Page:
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OPAL re-housing project starts …

September 23rd, 2009 Leave a comment Go to comments
The 20 NHM drawers

The 20 NHM drawers

The funding hasn’t come through yet but I always planned to make a contribution myself so last Friday I bought the first 20 drawers from Max Barclay at the Natural History Museum in London! I didn’t have to buy them so quickly but I wanted to make a tangible start to the project and it coincided very nicely with my girlfriend wanting a trip up to London so … I am now the proud owner of 20 hardwood drawers – glass-topped and unlined.

Max (curator of beetles and one of the new faces of the Darwin Center) also kindly agreed to provide me with as many secondhand large unit-trays as I needed – they are slightly short but in all other respects fit the drawers perfectly. I also have an option to buy new unit-trays through the museum – they’re not cheap though so I am counting my pennies and trying to use secondhand as much as possible.

Unit trays are quite a problem because, although you might think that a ‘unit’ implies a standard size, there are multiple sizes. Oxford University Museum and Edinburgh have standardized on a wide ‘accession-type’ drawer; while the Natural History Museum & Cardiff Museum have standardized on a narrower, squarer design of drawer. There are other sizes too and the whole thing screams out for a revision but these massive museums have so many drawers already that it would cost a fortune to rehouse them, not to mention the years of work to transfer specimens into new drawers … sadly it will never happen.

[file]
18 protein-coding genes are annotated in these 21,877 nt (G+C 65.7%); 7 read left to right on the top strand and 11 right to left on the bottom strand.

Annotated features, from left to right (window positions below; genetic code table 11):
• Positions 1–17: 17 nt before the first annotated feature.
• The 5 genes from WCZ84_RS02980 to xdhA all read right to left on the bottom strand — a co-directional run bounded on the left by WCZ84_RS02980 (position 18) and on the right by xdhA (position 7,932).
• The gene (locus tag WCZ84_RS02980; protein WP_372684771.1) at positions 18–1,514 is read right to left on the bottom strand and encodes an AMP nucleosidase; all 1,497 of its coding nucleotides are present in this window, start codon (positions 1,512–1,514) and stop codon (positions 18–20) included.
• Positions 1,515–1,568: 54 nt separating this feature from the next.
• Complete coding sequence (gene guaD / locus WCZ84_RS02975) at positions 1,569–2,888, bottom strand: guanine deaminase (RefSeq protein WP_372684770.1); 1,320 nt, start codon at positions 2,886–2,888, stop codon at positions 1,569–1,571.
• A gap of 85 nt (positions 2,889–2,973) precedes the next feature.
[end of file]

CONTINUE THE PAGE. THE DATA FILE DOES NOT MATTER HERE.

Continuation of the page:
A close-up of a drawer with unit-trays

A close-up of a drawer with unit-trays

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  1. October 30th, 2009 at 16:14 | #1

    I’ve had a go at making some unit trays but only prototypes with normal card. These were 100×50 and 100x100mm. I can imagin something like mounting card from art shops would be a better bet as it’s a decent thickness. It’s just finding some self-adhesive paper to completely fold around the back and into the inside of the box rather than just taping the corners which looks a bit tacky.

  2. October 30th, 2009 at 17:53 | #2

    The main problem is being able to mass-produce them to a high-enough quantity & quality. It’s all a bit fiddly for me though – I’d rather be working on flies than making-up boxes so it probably works out better to just buy them. At 10-pounds per drawer it isn’t cheap but most of the boxes are small sizes and I’d need to make about 1000 unit trays in all to fill 40 drawers :)

  3. October 30th, 2009 at 19:22 | #3

    In that case, your best bet is to make one huge walk-in box! ;-p

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